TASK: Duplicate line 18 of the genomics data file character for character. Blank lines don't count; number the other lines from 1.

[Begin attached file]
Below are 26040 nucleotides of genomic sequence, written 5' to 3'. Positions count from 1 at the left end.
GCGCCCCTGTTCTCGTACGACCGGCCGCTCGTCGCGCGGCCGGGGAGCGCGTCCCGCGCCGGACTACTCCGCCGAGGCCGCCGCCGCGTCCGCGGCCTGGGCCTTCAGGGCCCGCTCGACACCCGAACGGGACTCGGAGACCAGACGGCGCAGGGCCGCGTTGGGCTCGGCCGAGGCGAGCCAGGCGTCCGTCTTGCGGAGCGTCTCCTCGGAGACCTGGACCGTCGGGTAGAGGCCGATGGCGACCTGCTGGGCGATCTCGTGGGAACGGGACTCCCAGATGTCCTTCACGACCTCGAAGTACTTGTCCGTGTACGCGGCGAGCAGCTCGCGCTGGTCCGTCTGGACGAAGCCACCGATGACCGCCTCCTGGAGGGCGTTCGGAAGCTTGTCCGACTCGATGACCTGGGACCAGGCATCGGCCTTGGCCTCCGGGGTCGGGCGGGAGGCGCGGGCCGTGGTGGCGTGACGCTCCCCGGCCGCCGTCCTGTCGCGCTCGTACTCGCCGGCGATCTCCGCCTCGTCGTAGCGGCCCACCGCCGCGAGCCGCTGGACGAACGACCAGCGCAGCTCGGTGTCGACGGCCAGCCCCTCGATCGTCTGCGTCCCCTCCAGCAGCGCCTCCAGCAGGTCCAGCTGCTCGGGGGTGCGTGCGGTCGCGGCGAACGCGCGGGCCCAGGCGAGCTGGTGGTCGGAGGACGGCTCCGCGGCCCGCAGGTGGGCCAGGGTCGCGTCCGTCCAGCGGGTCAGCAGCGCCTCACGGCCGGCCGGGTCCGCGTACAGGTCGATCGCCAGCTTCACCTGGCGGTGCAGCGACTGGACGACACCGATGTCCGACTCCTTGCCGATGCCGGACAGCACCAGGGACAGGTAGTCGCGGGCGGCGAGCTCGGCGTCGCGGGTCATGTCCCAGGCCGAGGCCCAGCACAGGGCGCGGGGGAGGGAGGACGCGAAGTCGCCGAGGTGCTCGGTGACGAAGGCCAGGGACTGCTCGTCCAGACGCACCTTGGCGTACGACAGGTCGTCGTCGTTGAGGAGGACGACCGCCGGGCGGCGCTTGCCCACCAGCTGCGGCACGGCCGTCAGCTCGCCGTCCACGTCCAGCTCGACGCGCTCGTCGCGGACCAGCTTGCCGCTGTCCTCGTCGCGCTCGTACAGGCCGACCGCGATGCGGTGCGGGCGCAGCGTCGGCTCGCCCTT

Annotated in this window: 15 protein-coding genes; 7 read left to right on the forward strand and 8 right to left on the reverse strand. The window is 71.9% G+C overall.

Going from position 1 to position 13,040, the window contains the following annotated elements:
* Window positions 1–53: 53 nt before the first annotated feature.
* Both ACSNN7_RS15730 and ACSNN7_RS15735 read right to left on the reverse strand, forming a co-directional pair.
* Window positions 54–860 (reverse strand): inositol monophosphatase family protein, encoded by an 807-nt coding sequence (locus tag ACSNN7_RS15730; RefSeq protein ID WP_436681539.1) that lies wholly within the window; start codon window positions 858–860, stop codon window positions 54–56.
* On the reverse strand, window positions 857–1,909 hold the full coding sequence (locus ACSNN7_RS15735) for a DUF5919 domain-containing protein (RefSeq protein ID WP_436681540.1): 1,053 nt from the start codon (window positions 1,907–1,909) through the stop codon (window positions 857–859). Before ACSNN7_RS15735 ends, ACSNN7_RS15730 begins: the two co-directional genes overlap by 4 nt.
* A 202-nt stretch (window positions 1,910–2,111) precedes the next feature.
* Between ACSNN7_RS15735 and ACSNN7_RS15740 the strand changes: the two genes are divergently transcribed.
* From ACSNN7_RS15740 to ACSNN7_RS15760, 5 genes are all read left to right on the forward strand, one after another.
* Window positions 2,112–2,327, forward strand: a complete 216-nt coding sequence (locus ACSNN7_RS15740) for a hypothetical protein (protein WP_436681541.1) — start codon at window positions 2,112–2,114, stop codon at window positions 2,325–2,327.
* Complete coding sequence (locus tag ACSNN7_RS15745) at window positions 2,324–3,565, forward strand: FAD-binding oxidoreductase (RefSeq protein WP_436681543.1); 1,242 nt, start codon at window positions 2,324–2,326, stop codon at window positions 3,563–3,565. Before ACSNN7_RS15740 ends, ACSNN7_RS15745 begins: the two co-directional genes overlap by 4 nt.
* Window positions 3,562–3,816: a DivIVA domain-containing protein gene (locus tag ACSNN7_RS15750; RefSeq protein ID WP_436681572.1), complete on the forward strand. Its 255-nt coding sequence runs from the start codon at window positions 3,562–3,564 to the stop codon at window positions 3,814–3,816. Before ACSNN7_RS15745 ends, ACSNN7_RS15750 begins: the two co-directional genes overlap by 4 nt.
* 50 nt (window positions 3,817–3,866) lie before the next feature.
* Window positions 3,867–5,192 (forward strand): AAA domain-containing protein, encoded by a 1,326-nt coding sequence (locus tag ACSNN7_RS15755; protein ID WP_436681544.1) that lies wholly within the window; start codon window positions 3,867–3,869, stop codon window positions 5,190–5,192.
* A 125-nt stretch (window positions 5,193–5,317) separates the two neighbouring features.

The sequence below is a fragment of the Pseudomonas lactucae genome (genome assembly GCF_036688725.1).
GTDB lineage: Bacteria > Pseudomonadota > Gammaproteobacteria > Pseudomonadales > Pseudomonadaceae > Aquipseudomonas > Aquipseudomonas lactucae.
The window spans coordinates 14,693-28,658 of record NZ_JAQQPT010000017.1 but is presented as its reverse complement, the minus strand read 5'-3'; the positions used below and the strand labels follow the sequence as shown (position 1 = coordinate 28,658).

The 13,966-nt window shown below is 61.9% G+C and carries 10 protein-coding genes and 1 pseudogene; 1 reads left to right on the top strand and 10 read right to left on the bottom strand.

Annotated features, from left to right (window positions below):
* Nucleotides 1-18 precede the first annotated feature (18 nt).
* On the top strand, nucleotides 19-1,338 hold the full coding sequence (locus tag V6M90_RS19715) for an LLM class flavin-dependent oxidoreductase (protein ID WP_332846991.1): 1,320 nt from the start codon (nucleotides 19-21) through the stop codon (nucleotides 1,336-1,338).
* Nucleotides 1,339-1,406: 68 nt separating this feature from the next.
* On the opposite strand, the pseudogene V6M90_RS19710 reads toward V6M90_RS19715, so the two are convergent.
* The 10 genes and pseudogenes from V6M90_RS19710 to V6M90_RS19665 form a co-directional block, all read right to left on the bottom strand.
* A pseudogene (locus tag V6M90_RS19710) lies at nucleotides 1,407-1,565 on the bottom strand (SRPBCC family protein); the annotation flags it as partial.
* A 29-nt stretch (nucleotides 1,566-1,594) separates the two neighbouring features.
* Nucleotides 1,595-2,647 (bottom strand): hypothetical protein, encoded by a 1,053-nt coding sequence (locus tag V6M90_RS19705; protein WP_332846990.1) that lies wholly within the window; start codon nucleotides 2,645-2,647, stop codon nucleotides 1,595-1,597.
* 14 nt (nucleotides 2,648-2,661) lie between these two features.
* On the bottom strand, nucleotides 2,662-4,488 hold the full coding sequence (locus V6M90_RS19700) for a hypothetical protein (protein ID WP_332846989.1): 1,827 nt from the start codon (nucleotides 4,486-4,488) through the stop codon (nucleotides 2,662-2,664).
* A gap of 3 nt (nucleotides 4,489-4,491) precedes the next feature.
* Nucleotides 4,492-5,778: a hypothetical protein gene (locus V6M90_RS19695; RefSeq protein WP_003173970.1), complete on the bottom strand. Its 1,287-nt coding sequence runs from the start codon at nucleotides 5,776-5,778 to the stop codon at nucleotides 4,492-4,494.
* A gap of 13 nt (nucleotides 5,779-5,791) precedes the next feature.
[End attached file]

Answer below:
The sequence below is a fragment of the Pseudomonas lactucae genome (genome assembly GCF_036688725.1).